Dark abyss, indeed. Perhaps readers might be forgiven if they find much of this analysis fairly bleak, if not abjectly hopeless. Taylor (and Smith) offer some tips for the church and individual believers, but their work is largely descriptive, not prescriptive. The bottom line is this: our secular age presents unprecedented challenges not only for belief itself, but also for the simple presentation, and the long-term progress, of our narrative of truth, the Gospel. The risks are unprecedented, due largely to the nova effect of our “liberation,” our growing up into full maturity in a world marked by indecision, uncertainty, and thousands of live wire options. Who is to say what we can truly believe?

Thankfully, if we find this analysis troubling, Smith has given us—in his trilogy on worship, mentioned at the beginning of this essay—a deeper engagement with the kinds of prescriptions that might help us, as the church, to find our way forward. In a word: it is practice, the disciplines of our faith. The search is on for real, vibrant communities of hope in the midst of this dark abyss we call the secular age. Any hipster can sit at Costco, sipping coffee and reading Wendell Berry. But as my own college students are fond of asking me: where are the living, breathing, authentic believers in God to be found? They search, in other words, because somehow they know intuitively that it is within the disciplines of a beloved community that we might learn how (not) to be secular.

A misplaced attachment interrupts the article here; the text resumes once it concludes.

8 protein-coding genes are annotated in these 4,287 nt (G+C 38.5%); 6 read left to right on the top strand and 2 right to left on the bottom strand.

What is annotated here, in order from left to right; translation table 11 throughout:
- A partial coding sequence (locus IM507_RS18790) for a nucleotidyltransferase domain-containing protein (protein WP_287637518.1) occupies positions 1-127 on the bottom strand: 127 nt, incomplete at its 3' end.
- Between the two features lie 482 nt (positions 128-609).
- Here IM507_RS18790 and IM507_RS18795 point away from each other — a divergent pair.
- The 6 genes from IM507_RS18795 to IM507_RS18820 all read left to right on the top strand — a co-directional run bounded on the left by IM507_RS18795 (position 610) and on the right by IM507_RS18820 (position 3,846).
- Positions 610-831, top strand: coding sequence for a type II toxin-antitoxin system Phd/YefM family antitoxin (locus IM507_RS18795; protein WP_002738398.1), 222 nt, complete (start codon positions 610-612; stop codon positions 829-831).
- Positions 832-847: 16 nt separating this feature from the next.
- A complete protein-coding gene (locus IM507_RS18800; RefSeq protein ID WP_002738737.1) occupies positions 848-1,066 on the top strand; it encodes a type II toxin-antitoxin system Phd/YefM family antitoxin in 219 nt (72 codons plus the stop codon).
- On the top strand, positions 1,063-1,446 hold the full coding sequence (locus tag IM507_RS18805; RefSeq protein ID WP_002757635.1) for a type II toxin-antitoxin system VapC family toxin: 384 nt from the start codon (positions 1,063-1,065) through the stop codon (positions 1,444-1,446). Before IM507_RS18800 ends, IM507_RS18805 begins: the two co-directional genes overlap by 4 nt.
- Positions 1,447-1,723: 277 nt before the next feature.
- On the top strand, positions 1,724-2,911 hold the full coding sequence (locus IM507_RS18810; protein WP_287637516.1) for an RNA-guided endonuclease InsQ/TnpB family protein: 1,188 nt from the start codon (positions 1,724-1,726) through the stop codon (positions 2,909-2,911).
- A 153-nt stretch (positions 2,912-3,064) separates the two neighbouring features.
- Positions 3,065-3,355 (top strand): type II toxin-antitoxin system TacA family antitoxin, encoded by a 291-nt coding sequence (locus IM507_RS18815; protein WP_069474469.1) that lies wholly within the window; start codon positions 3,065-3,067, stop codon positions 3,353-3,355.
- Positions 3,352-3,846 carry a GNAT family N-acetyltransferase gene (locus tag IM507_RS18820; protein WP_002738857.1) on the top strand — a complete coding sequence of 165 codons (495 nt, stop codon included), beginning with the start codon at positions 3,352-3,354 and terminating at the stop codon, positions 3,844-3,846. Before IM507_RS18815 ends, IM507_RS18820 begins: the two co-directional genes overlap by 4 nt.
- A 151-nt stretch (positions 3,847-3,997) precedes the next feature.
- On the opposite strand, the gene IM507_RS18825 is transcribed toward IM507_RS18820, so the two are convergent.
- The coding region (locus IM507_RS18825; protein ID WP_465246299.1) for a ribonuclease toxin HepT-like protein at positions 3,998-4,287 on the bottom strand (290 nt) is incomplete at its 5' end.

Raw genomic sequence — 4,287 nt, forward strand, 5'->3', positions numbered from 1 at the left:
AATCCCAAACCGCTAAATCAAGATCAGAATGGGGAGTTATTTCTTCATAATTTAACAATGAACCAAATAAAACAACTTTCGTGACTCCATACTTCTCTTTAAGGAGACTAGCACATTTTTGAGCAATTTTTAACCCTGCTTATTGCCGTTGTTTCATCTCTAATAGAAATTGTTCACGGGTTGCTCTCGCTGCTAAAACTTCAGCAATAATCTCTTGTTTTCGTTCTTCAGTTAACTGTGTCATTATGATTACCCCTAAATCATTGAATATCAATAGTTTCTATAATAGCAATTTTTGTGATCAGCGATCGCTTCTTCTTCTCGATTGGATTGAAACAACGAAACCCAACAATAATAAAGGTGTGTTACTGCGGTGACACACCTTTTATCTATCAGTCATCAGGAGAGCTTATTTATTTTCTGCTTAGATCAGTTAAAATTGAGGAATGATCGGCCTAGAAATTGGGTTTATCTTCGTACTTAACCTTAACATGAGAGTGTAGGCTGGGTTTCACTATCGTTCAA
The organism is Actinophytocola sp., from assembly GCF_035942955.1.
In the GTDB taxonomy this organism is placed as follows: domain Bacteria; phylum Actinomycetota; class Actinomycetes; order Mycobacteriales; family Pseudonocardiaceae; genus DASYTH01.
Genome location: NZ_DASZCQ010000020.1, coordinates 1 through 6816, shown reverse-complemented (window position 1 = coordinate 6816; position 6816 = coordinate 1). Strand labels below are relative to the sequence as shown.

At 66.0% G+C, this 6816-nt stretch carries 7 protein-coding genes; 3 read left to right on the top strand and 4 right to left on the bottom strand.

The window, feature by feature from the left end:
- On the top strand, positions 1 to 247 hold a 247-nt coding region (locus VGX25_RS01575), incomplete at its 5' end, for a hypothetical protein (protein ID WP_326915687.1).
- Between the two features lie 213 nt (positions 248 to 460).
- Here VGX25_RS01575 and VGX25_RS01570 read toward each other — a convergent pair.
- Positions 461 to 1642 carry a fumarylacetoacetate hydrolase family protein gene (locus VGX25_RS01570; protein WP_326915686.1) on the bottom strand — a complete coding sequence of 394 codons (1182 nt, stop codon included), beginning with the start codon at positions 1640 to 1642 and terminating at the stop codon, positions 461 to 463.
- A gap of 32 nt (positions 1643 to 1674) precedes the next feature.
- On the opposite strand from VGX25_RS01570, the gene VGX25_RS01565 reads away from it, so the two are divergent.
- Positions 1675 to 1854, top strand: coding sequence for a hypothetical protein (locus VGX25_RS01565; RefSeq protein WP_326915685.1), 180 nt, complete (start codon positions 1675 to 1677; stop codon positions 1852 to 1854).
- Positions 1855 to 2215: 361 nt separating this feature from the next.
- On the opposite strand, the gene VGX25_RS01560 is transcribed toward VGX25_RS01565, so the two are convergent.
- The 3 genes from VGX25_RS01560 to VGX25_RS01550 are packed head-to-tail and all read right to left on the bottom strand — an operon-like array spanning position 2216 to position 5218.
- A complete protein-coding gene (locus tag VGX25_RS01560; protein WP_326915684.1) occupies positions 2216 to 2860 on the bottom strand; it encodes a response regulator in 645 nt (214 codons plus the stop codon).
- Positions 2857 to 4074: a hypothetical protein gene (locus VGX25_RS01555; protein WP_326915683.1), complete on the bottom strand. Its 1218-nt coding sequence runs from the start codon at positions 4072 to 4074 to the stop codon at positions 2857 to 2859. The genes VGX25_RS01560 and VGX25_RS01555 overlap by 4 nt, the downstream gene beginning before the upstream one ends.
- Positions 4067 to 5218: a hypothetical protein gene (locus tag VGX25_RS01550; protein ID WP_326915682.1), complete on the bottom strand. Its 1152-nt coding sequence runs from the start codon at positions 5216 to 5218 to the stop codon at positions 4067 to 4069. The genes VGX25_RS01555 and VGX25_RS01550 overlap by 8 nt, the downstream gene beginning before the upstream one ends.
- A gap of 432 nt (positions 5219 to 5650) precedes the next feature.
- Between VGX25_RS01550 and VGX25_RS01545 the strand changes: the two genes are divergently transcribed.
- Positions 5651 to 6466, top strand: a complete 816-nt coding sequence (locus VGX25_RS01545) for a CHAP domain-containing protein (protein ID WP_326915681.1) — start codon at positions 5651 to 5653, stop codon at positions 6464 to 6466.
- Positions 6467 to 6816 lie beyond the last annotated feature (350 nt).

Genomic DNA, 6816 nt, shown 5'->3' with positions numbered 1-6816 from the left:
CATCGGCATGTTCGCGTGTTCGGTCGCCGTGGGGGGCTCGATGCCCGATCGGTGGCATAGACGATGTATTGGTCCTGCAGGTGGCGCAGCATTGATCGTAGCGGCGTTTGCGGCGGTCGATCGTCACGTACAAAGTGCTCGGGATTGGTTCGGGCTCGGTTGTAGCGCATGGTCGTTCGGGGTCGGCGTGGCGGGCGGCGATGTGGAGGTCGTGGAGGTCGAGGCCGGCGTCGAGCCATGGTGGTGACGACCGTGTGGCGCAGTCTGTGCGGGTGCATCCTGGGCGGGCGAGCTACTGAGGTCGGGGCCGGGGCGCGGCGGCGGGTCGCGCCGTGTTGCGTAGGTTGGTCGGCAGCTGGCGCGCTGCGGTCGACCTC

Harold K. Bush is Professor of English at Saint Louis University. His most recent book is Lincoln in His Own Time (University of Iowa Press, 2011).


Works Cited

Boulton, Matthew. Life in God: John Calvin, Practical Formation, and the Future of Protestant Theology. Grand Rapids: Eerdmans, 2011.

Hart, David Bentley. Doors of the Sea: Where Was God in the Tsunami? Grand Rapids:    Eerdmans, 2011.

Smith, James K. A. Imagining the Kingdom: How Worship Works. Grand Rapids: Baker   Academic, 2013.

Taylor, Charles. A Secular Age. Cambridge: Belknap Press, 2007.